GMAT vs. GRE: Which Exam Should You Take?
Roughly 90% of B-schools in the US now accept both GMAT and GRE scores.
While B-schools will take either exam for admission, the two exams differ entirely – from what they test to how questions are phrased. Stacy Blackman, of Stacy Blackman Consulting, recently wrote about the key differences between the two exams and how B-schools view scores.
One of the biggest differences between the GRE and the GMAT is the style that each exam focuses on.
“The style expected from GRE test readers is more abstract and draws from various sources and disciplines for examples or references, whereas the GMAT is more concrete and analytical,” Blackman writes. “This supports the suitability of the GRE for the more academically-minded student.”
Due to their differing styles, the GRE and the GMAT focus on different material, with the GRE featuring more language testing and the GMAT having a strong focus on quantitative questions.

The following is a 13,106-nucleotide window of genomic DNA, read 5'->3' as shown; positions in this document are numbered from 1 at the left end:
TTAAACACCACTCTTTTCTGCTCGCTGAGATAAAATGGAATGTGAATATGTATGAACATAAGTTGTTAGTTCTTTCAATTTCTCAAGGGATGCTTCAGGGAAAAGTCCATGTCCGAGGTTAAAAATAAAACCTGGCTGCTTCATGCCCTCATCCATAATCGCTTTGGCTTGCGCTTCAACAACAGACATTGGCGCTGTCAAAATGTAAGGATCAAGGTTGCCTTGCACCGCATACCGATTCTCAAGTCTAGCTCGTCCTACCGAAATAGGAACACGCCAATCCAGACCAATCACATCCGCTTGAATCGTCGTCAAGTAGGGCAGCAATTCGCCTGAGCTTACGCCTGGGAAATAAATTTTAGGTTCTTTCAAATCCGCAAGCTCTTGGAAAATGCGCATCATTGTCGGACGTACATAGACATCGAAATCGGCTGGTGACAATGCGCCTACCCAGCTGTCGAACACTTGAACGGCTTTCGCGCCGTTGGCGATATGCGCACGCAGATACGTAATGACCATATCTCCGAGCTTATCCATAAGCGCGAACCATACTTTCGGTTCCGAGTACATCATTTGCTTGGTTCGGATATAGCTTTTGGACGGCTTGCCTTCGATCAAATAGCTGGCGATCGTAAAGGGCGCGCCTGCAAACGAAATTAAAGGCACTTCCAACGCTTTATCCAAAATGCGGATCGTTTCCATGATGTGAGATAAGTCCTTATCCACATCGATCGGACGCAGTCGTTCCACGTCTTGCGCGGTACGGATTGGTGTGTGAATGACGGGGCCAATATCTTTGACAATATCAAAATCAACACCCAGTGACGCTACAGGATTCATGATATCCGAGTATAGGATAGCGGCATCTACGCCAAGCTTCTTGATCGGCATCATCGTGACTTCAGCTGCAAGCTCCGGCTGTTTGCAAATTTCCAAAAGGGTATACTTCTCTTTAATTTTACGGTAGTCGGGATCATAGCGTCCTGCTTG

“As a result, students with stronger math skills may want to take the GMAT in order to demonstrate those skills,” Dan Edmonds, a test prep tutor with the New York-based admissions consulting firm IvyWise, tells US News. “Further, if you plan to apply to a program that values math skills, that program may look more favorably on the GMAT than the GRE.”
WHAT DO B-SCHOOLS LOOK FOR?
In recent years, B-schools such as MIT have dropped their testing requirement. But, experts say, “test-optional” isn’t applicable to every applicant – especially if other aspects of your application aren’t as strong.
“Not submitting a standardized test score is only beneficial if all other measures work well, especially the grades,” Blackman writes. “So if you had stellar grades undergrad, AdCom would probably be ok evaluating you without a test.”
In general, B-schools will compare an applicant’s GRE score in relation to the GMAT using a converter tool.
“When in doubt, we will usually recommend submitting the score that is the highest, especially if the differential between the GRE and GMAT score is significant and if there’s enough quantitative exposure through college and career,” Blackman writes.
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